Study Shows ACC In-Training Exam Scores Predict Success on ABIM CVD Certification Exam

Performance on the ACC In-Training Exam (ITE) is strongly correlated with performance on the American Board of Internal Medicine's (ABIM's) Cardiovascular Disease Certification Examination, according to the results of an analysis published June 5 in the Journal of the American College of Cardiology.

Researchers, led by Julia H. Indik, MD, PhD, FACC, analyzed ACC ITE scores from 1,918 Fellows in Training (FITs) in their third year of fellowship and compared them to scores from the ABIM Internal Medicine and Cardiovascular Disease Certification Examinations, respectively, in addition to scores on the U.S. Medical Licensing Examination Steps 1, 2 and 3. A secondary analysis was also performed on scores of FITs who took the ACC ITE in their first and third training years.

The ACC ITE consists of 150 questions, developed by a committee made up of mostly program directors trained in question writing by the National Board of Medical Examiners. The exam is scaled to a standardized score scale ranging from 1 to 999, with a mean of 500 and standard deviation of 100 points. The ABIM Cardiovascular Disease Certification Examination is 240 multiple-choice questions, of which 200 compose the overall questions score. The scaled score is from 200 to 800, with a mean of 500 and standard deviation of 100 points.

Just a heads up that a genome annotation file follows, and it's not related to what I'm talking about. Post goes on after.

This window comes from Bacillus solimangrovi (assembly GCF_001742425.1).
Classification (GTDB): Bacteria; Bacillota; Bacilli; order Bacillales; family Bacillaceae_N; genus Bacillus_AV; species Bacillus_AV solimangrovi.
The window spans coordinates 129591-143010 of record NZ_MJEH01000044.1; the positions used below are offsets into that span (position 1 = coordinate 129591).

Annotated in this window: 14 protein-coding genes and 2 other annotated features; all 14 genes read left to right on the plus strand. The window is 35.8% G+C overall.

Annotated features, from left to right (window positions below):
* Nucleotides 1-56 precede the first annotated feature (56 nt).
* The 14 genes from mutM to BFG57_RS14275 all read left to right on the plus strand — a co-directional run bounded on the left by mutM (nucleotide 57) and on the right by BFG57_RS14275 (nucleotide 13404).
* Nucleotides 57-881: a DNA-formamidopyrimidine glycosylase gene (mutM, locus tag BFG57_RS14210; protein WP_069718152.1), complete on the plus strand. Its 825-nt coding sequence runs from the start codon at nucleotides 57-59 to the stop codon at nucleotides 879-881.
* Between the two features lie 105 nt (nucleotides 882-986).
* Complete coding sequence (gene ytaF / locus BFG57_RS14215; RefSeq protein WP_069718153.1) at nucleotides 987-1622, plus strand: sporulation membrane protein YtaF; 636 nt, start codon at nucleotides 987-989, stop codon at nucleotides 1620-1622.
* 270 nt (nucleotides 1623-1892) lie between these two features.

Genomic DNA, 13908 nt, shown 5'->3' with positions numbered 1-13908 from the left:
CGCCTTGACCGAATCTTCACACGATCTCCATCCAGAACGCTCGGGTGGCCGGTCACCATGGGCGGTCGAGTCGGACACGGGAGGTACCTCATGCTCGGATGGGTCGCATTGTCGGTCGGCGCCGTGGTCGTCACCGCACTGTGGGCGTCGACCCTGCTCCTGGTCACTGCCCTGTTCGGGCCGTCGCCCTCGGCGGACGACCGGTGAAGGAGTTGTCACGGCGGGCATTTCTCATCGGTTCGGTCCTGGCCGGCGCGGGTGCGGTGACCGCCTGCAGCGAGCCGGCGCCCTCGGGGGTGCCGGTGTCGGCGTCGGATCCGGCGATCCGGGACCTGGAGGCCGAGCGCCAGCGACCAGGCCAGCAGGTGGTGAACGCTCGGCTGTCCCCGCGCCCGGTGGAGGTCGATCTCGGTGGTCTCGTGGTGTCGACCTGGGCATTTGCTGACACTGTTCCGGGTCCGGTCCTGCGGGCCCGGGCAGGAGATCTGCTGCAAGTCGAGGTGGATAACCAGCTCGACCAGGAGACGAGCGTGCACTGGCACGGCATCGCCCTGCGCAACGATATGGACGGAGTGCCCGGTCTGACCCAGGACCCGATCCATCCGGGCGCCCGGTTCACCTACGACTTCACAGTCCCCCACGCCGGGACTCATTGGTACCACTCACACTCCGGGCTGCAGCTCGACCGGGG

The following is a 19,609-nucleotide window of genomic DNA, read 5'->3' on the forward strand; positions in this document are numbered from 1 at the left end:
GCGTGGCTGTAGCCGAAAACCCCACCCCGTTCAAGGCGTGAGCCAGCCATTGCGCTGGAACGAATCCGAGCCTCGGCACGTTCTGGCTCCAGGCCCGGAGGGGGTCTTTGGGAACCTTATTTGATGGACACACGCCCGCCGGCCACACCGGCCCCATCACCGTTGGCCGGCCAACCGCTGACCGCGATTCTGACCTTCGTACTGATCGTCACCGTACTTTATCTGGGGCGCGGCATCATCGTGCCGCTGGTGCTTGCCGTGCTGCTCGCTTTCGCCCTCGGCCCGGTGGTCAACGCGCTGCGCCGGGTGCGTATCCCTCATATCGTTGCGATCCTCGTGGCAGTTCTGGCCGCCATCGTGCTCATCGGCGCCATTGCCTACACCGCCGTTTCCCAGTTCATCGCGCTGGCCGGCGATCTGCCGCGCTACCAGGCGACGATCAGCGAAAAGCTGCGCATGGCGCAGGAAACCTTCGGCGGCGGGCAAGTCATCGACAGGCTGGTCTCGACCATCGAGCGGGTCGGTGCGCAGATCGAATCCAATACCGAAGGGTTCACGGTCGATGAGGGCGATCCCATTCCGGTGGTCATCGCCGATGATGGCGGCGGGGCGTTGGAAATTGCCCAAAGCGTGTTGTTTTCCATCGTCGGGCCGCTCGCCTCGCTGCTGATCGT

The results of the primary analysis showed that ACC ITE scores were significantly correlated with scores on the first attempt of the ABIM Cardiovascular Disease Certification Examination (correlation coefficient = 0.68). Further, higher scores on both the ACC ITE and the ABIM Internal Medicine Certification Examination predicted higher scores on the Cardiovascular Disease Certification Examination. The secondary analysis also confirmed that the change in ACC ITE scores from the first to third year was a strong indicator of the ABIM Cardiovascular Disease Certification Examination score.

According to the authors, "This [analysis] indicates that the ACC ITE is a valuable predictive tool, and the results should be taken seriously by both the trainee and the training program." They add that "the ITE examination [should be used] in all years of training to identify knowledge gaps and provide program directors the opportunity to address these gaps early on so as to improve the likelihood of passing the ABIM Cardiovascular Disease Certification Examination."

Keywords: Cardiology, Cardiovascular Diseases, Certification, Coroners and Medical Examiners, Fellowships and Scholarships, Internal Medicine, Licensure

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